Seth Woolley's Blog

Occasional Musings

Tue May 24 10:43:18 2011 -- position on or 2011 hb3074

position on or 2011 hb3074(0)

Update 2012-04-21:

I was wrong on this.  See the original Open Letter for the full update.

Trout simply made the processes secret.  I apologize for ever supporting Trout.

Original:

I updated my blog post with an open letter questioning Trout's hiring as director of elections:

After a couple years of dealing with Mr. Trout, the concerns mentioned in the below letter have been addressed and it is my belief that Trout administers state elections with integrity.  Paperless elections are indeed controversial, but Trout now works in a full paper ballot, auditable election system as an administrator under a progressive official.  In multiple opportunities I have had to interact with Trout, he has listened to concerns and not stonewalled as Bev Harris accused. In essence, the information that may be found online isn't as accurate as it may seem.

I suggest that people give Trout the benefit of the doubt and deal with him on a direct level before coming to their own conclusions and not jump to conclusions based upon hearsay.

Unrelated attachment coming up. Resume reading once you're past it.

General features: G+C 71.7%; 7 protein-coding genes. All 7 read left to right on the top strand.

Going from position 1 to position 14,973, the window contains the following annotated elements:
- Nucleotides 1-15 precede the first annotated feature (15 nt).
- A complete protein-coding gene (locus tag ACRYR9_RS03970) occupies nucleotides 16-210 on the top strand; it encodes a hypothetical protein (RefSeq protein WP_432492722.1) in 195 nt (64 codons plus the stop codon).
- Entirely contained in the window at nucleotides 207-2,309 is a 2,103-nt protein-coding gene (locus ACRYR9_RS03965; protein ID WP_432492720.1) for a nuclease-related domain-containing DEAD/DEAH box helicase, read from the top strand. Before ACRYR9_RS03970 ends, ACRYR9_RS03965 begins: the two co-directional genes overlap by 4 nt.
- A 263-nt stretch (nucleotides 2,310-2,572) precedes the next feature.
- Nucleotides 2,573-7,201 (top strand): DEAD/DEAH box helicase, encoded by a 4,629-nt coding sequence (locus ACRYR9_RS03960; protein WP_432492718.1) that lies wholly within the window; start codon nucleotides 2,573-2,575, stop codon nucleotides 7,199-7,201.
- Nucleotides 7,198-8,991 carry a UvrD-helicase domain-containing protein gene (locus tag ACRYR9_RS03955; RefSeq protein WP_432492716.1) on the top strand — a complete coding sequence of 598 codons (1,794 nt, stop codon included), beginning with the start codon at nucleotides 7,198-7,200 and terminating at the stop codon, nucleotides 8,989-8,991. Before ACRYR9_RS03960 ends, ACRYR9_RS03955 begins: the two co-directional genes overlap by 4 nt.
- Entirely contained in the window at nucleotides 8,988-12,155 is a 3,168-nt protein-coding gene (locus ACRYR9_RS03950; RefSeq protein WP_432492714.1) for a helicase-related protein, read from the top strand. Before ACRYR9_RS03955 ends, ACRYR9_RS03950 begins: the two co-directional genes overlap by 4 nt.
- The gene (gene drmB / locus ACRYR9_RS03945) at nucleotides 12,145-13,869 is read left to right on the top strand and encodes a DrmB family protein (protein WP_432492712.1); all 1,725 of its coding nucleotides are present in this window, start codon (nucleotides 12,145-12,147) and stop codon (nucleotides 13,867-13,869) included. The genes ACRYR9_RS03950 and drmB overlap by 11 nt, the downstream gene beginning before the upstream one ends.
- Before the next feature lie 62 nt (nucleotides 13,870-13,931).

HB3074 (2011) has been introduced that would enable electronic voting for what HAVA calls long-term absentee voters, intended to enfranchise military service members.  The current system of facsimile voting is flawed beyond belief and it needs updating.  By allowing the use of e-mail, better, more secure, more open technology can be enacted by rule.

The rules will be developed with the Department of Defense and election security experts.  It was interpreted by some that the statute changes don't address the trust issues that electronic voting has brought up since the 2000 election.  By deferring to rule-making process, in fact, I believe it does.  The worst elements of HAVA are where it went too far and added verbage that handcuffed the technical experts to make rules with more insight than the details of the statute, rendering them unable to complete its intent and vision.  HB3074 is actually well-written in my view and deserves support rather than opposition, to help lead us to better, more secure, more accessible voting, electronic or otherwise, in the future, where, I hope we can have open, paper-backed, cryptographically secure elections for everybody.

By attacking Trout personally rather than the issues of the bill, the bill's detractors have unfortunately gone down the wrong path.

I suggest they work with rather than in opposition to the elections division in formulating a better bill.  Perhaps during rule-making their complete concerns can be addressed under the stated intent of the statute, the spirit in which the bill was offered, and what testimony for or against it parameterized the goals of the Oregon community.

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